2. To make the YCPF Ministry as a means of creating a sound-economic base for Carmel
Philippines and the National Council of the Lay Carmelites of the Philippines.

3. To provide an incentive and motivational factor to all local TOC communities in order for them to give the YCPF Ministry priority and 100% focus over and above other income generating projects in the TOC.

· Background data:

1. As of April 9, 2005, there are 836 members (Aspirants to Final Professed) in the TOC. This figure includes those on Hermitage and sick members.

2. Excluding those on hermitage and sick, there are 699 ACTIVE members including Aspirants as of todate. The figure does not include new aspirants from Pulong Buhangin, Bulacan.

3. There are members, though on Hermitage who could still be actively involved in the YCPF Ministry.

4. When I was YCPF Coordinator in 1996 up to 1998, I was personally maintaining 119 pledgors in my records consisting of TOCs from Proj 4 and mostly homeowners from my village who were not even TOCs. These pledgors generated a total amount of P131,815 yearly pledges.

5. Thus, if each TOC member could do what I had done (which is not impossible) – generate at least a P100,000 yearly pledges it would mean a yearly P60M Cash inflow for YCPF from the TOC communities alone (600 members x P100K)

6. Or if only 10% of the 600 TOC would be able to generate 100,000 yearly pledges it would still mean a P6 M yearly income for YCPF and that is not so bad.

· My Proposal:

1. The TOC National Council shall set up a YCPF Commission in the Council under the National Prioress and appoint a TOC to head this commission.

2. The YCPF Commission shall help organize all the YCPF Ministry in the TOC local Communities.

3. The TOC National Council gets a 10% commission on all pledges generated from the local communities. This 10% commission will form part of the National Fund. By ensuring a regular source of income for the National Fund, the National Council does not have to bother looking for ways and means on how to raise funds thus we could give focus and priority to the YCPF.

4. From the 10% commission the National Council shall give 25% to the Regional Fund and another 25% to the local community fund of the different communities to be distributed in proportion to the pledges they are able to generate. Out of the total 10% commission, the National Council only gets to keep 50%.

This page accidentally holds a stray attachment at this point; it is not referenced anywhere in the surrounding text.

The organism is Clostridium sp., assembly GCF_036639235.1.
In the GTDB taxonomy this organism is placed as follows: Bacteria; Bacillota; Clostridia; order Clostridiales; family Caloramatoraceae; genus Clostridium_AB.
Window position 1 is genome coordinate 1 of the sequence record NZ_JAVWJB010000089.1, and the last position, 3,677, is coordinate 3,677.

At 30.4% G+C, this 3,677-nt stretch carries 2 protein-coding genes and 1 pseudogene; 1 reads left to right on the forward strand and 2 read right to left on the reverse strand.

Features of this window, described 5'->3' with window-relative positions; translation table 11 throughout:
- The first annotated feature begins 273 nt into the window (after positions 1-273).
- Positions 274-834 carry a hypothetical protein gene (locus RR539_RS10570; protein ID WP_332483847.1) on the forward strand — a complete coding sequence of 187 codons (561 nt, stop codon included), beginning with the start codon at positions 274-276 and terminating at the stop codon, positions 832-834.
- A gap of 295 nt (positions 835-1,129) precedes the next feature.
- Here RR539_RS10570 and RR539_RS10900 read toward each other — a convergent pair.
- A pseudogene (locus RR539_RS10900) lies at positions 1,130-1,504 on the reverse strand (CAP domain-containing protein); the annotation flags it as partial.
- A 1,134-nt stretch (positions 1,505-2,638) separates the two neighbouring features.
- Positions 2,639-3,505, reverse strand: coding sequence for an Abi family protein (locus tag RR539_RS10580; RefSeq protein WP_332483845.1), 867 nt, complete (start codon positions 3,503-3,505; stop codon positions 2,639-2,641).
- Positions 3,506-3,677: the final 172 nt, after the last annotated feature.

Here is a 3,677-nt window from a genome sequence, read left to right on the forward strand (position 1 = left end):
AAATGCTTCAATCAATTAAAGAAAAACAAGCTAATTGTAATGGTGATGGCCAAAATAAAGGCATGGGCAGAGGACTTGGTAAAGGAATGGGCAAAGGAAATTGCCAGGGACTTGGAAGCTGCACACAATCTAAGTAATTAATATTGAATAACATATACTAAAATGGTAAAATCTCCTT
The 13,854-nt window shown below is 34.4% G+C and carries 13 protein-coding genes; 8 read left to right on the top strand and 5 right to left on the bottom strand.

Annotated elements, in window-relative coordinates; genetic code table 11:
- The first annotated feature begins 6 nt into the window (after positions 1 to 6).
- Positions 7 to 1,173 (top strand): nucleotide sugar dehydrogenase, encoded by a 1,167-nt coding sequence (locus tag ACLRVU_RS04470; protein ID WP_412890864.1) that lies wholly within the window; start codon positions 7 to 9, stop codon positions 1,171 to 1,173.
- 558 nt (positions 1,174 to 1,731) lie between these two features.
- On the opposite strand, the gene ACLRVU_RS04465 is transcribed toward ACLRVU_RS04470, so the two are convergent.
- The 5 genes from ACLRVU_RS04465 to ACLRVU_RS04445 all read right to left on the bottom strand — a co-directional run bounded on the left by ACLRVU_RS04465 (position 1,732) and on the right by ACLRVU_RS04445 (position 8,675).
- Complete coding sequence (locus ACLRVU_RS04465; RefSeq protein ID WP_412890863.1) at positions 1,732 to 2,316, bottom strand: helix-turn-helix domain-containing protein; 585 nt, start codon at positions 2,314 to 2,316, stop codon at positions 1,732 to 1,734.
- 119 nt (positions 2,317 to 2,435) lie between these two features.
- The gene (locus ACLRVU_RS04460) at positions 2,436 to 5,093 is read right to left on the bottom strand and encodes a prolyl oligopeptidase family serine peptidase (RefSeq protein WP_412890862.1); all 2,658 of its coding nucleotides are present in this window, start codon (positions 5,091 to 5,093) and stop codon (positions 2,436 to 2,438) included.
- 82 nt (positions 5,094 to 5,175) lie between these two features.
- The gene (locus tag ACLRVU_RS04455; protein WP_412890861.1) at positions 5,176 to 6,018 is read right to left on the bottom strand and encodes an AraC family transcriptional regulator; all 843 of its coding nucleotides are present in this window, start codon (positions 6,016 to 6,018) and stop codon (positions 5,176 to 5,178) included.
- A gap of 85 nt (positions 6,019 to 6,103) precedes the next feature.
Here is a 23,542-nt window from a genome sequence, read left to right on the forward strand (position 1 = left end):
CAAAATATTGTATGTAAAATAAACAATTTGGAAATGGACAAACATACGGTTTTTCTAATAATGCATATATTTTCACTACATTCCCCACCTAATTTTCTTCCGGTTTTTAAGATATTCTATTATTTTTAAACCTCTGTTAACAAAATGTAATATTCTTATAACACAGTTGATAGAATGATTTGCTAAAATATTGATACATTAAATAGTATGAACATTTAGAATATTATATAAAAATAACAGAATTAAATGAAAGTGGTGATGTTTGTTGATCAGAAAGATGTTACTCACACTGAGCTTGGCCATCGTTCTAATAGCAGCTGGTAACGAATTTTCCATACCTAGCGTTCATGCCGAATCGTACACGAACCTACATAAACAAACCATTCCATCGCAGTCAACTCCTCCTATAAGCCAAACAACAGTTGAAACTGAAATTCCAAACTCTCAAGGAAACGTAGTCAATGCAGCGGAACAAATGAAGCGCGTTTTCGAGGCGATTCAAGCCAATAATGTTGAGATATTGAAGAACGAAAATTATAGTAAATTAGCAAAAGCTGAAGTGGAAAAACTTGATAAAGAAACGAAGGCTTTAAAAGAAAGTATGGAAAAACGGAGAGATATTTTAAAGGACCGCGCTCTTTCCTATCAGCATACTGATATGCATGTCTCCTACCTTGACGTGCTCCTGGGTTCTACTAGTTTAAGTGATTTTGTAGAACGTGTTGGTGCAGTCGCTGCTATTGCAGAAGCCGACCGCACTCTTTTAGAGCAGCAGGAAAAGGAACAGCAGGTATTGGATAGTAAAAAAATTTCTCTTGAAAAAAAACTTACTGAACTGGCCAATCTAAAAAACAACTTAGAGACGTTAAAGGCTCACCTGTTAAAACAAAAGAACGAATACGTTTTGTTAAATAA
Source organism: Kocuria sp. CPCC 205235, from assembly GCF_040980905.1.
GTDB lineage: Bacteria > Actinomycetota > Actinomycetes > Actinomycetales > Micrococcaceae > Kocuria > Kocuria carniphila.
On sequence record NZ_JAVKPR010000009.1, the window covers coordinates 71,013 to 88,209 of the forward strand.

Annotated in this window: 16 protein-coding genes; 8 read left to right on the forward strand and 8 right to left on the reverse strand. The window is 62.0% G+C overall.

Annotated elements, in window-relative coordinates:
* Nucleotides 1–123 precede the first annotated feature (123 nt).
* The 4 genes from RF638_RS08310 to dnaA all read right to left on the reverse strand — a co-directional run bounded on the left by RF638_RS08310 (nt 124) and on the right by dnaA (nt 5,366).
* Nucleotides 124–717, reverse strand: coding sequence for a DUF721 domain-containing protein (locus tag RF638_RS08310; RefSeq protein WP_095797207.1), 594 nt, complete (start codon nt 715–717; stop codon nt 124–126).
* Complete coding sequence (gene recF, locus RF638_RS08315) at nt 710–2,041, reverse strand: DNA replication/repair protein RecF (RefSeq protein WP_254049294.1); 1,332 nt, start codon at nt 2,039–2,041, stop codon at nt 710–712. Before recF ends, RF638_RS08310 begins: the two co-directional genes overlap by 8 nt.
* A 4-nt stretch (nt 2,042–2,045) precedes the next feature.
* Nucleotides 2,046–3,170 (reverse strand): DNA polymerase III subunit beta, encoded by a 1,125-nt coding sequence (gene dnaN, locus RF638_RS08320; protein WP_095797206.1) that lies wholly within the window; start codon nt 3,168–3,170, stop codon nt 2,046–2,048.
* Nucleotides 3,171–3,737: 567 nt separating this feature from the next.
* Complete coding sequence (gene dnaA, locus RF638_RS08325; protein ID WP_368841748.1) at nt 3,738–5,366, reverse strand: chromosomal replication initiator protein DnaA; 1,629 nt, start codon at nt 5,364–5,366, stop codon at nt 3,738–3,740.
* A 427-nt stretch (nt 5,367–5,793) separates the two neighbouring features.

5. This scheme will motivate the local communities to seek more pledges inasmuch as they
would not have to bother about their own sourcing for their local funds. They would not have to bother looking for ways and means to raise funds for their local community. And if there are fund raising projects in their parish, the community can get from their local funds to support them while the members continue to give priority to YCPF.

6. This scheme would be like hitting four (4) birds with one stone. Why? By soliciting pledges for the YCPF, a TOC member would be complying with his/her obligation to give financial support (1) to the Carmelite Order (2) to the Third Order thru the National Council (3) to the Regional Council and (4) to the Local Community to which he/she belongs.

7. The National Council has come up with the Mechanics on the proper control and recording of remittances to the YCPF for presentation later during the convention.


a. Tarlac (Monastery-based): There are at present 10 Novices. Though we have appointed an acting local Prioress the local council is under the direct supervision of the National Prioress.

b. Tanay (Monastery-based): There used to be 14 Novices in this community. Five dropped out from formation, six joined the group that the Nuns in Tanay formed while one passed away soon after reception. The two members remaining: Rosmel Chavez and Rosanna Garcia (Prioress and FD respectively) have temporarily joined as Staff volunteers of the National Council while waiting for the right moment to start TOC Communities in the Diocese of Antipolo.

c. Makati (Parish-based): There are 12 members at present where four are professed. The community have been under the direct supervision of the National Council since its foundation.

d. Caloocan (Parish-based): There were initially 5 Aspirants who were undergoing formation under the direction of the Sikatuna TOC Community but said undertaking did not prosper and the group simply disintigrated.

e. Bacoor (Parish-based): There are 6 members at present under the supervision of the Pilar,
Las Piñas Community. Five Novices were received last November, 2004 and one passed away in January of this year. They have two postulants waiting to be received.

f. Cabiao, Nueva Ecija (Parish-based) – there are 17 aspirants under the supervision of the Cabanatuan TOC Community. Sis. Remigia Duque, a Final Professed member from Cabanatuan heads this community at present.